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0733000227_Datasheet PDF

时间:2021-06-14 00:57:38 来源:网络整理编辑:Astrolab

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Phoenix, Ariz. — ON Semiconductor has expanded its high-performance clock and data management portfolio with the introduction of nine PureEdge PLL-based clock modules for crystal oscillator (XO) replacement. Marking the company's entry into the frequency control market, the NBXxxxx series is suitable for high-speed networking, telecom, and high-end computing applications.

The silicon-based crystal oscillator modules — the NBXSBA010, NBXDBA012, NBXDBA014, NBXDBA015, NBXDDA016, NBXDBA017, NBXDBA018, NBXSBA020 and NBXSBA021 — use a high Q fundamental mode crystal and analog phase lock loop (PLL) multiplier to provide single or dual frequency, ultra-low jitter and a phase noise LVPECL/CML differential output.

0733000227_Datasheet PDF

Delivering ultra-low jitter and phase noise, the NBXSxxx (single frequency)/NBXDxxx (dual frequency) family of crystal oscillators are said to offer the industry's best long-term time domain jitter performance and excellent device noise floor of -163 dBc/Hz at 10-MHz offset with phase RMS jitter of 0.4 picoseconds (ps) (12 Hz to 20 MHz).

These sub-picosecond jitter quality clocks deliver single and/or dual frequency of 100 MHz, 106.25 MHz, 125 MHz, 155.52 MHz, 156.25 MHz, 200.00 MHz, 212.5 MHz, 250 MHz, 311.04 MHz and 312.5 MHz that are well-suited for 1x/2x FibreChannel, SATA, iSCSI, PCIe, SONET/SDH, Ethernet and clock margining applications. The devices are available in a 5.0 x 7.0-mm SMD (CLCC-6) package.

Pricing: The NBXSxxx (single frequency) and NBXDxxx (dual frequency) devices are budgetary priced at $5.99 for +/-50 ppm devices and $7.50 for +/-20 ppm each in quantities of 1,000.Product information: NBXSxxx and NBXDxxx devices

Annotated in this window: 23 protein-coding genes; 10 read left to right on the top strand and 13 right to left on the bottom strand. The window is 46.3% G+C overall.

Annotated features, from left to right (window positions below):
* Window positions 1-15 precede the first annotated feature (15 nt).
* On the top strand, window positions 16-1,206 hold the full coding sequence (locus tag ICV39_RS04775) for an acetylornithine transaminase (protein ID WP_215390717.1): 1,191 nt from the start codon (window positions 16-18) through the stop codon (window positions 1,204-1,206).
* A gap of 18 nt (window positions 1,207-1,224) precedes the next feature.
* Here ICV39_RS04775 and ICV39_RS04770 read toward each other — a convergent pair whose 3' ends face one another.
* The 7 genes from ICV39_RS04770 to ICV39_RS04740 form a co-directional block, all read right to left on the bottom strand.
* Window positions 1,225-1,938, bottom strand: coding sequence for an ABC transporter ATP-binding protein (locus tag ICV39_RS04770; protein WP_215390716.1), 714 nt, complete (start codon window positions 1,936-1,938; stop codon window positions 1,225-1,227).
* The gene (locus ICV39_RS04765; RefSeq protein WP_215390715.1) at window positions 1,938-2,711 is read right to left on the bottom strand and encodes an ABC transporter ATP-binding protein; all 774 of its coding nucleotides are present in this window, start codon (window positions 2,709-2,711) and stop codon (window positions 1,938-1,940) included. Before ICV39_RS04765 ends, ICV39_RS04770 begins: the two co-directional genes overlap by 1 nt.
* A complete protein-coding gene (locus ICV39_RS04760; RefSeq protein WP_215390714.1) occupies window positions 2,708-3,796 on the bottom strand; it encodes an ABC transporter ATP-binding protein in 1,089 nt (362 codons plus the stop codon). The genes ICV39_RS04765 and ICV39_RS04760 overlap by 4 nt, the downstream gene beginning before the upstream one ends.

0733000227_Datasheet PDF

ON Semiconductor , www.onsemi.com

0733000227_Datasheet PDF

Grau Elektronik has developed a converter family for railway system voltages of 72 and 110 V ± 40 percent. Output power is 750 or 1000 W. The standard output voltage is 24 V. Other higher output voltages are also available on request. The operating temperature range is -40 to + 85 °C, class Tx EN 50155. The converters are available in IP 20 housing for wall mounting. Efficiency is 85 to 88 percent. The converters are no load and short circuit proofed. A Power Fail signal pin (open collector transistor) is provided for signaling overload conditions. The converters fullfill railway standards EN 50121-3-2, EN 50155, …

The company has also developed a new converter family for wall mounting with input voltage ranges of 14.4 to 50.4 V and 43.2 to 154 V at EN 50155. Their operating temperature range is -40 to + 70 °C. The converters have 10 ms hold up time compensating battery interrupts.

Recently, Texas Instruments signed an agreement with the Indian Institute of Technology-Kharagpur's School of Medical Science and Technology to develop semiconductor technologies for lower-cost medical electronics. The deal–the first of its kind with an Indian research institute–is part of TI's global initiative to invest $15 million to fund research in medical technologies at selected universities around the world.

At the TI Developer Conference, Rich Templeton, TI's president and CEO, laid out the financial incentives for following the medical market. Fifteen percent of the [U.S.] GDP in 2007 was spent on health care,” he said. Five percent [of that] was spent in China–and that's growing.”

Here, we present another viewpoint on the global growth of medical electronics.

Globalization has radically altered the business model for the service and manufacturing industries. Now health care, traditionally regarded as a local industry, is undergoing a similar transformation. The trend is changing how the Chinese think about financing hospitals, Americans recruit physicians, Australians reimburse care providers, Europeans embrace competition and Middle Eastern governments build for future generations.

There is growing evidence that the health systems of many nations are challenged by a confluence of trends: in- creasing demand, rising costs, uneven quality and misaligned incentives. New solutions are emerging from beyond traditional boundaries, and innovative business models are being formed as health care becomes globalized. Skyrocketing costs, reports of medical errors, consumer demand for better care and the need to move away from paper charts are all leading to a restructuring of health systems.

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